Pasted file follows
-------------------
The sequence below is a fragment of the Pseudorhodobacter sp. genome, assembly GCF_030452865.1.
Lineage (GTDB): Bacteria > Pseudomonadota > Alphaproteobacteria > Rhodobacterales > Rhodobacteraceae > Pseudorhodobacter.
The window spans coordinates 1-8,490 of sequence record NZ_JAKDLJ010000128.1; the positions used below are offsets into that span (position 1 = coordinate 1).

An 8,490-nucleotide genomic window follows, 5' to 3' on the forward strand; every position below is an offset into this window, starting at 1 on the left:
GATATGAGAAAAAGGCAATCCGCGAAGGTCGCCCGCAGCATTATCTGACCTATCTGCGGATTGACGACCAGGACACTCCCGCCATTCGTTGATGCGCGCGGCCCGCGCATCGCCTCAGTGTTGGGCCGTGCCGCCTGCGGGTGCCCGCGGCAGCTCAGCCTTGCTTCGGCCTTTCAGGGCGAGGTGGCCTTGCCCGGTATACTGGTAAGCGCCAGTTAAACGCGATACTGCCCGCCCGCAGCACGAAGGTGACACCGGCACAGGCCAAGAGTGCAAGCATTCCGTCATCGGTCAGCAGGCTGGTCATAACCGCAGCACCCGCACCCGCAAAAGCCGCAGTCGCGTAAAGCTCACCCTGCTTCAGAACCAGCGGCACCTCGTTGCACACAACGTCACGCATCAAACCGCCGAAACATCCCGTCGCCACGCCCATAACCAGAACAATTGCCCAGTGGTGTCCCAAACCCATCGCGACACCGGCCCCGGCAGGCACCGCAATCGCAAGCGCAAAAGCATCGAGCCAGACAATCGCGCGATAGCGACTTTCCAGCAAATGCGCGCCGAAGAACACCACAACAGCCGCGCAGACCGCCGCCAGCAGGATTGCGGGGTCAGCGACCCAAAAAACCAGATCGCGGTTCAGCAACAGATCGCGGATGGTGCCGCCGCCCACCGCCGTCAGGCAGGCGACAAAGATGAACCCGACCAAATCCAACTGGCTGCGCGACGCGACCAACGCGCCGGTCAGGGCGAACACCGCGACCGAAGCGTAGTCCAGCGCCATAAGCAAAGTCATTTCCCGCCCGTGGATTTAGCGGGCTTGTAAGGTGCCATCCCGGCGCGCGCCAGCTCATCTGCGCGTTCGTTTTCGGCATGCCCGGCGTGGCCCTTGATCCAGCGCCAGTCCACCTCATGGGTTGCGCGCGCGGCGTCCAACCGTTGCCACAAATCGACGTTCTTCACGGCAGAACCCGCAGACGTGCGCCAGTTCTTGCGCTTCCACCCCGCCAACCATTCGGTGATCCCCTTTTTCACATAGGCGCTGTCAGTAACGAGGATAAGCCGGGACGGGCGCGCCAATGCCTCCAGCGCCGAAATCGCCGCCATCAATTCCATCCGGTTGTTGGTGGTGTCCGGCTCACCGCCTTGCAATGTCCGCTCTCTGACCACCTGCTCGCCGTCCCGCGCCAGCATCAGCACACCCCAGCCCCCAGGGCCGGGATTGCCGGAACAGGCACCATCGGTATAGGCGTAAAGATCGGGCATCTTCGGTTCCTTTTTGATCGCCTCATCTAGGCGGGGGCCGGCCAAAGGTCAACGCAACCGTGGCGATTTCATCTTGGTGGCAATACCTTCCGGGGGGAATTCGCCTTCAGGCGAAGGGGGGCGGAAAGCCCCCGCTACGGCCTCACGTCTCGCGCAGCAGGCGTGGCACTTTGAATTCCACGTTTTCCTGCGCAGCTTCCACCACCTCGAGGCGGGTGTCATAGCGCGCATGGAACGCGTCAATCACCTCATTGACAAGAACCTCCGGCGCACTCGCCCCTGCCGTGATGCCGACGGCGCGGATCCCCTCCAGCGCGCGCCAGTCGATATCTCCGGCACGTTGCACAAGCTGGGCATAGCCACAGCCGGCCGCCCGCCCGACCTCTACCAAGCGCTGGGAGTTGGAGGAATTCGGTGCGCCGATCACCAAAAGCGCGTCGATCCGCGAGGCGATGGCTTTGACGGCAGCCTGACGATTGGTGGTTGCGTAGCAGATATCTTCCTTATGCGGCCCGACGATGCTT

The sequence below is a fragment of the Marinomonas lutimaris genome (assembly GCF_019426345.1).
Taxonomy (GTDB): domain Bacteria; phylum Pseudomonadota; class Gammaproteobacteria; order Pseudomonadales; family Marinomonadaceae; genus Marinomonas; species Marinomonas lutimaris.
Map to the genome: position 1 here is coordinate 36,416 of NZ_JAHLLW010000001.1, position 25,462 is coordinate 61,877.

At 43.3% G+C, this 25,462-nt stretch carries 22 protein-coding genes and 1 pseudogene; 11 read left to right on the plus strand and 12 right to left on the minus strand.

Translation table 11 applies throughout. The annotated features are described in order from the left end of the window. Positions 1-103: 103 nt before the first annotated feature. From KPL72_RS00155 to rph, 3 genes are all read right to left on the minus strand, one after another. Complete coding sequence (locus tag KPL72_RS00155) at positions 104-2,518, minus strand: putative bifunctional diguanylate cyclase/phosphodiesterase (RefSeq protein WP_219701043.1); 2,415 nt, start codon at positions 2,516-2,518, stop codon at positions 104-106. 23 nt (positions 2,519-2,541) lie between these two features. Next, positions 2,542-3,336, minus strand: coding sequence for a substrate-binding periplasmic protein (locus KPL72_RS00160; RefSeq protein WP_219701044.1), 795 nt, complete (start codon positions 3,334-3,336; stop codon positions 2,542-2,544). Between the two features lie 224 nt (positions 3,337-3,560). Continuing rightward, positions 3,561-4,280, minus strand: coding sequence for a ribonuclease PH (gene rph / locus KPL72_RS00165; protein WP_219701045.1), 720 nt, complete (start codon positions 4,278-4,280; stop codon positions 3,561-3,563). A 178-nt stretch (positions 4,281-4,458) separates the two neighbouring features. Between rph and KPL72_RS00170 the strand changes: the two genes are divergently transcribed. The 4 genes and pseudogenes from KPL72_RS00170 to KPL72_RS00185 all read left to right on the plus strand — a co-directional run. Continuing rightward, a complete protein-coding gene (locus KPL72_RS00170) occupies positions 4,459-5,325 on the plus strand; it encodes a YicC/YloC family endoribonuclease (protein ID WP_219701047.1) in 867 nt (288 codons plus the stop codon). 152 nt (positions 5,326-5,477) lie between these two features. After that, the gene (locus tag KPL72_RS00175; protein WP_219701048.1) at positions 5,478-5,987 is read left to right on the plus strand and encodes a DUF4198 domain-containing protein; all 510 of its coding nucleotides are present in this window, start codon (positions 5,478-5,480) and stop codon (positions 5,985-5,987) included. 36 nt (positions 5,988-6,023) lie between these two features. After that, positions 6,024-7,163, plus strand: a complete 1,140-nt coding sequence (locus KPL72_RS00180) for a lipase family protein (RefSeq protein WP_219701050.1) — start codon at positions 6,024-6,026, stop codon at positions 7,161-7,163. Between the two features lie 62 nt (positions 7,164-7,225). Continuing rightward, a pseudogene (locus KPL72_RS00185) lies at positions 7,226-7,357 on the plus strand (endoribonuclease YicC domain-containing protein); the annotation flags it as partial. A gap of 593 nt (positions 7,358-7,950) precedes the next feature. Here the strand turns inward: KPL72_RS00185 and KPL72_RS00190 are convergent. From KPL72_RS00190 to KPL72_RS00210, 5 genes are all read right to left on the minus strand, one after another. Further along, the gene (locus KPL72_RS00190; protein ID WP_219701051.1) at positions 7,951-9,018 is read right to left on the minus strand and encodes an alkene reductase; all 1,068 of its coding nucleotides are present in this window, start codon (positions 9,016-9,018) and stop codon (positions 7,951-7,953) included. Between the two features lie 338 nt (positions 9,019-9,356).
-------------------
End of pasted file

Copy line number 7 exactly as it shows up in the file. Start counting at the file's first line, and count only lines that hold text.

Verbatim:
Taxonomy (GTDB): domain Bacteria; phylum Pseudomonadota; class Gammaproteobacteria; order Pseudomonadales; family Marinomonadaceae; genus Marinomonas; species Marinomonas lutimaris.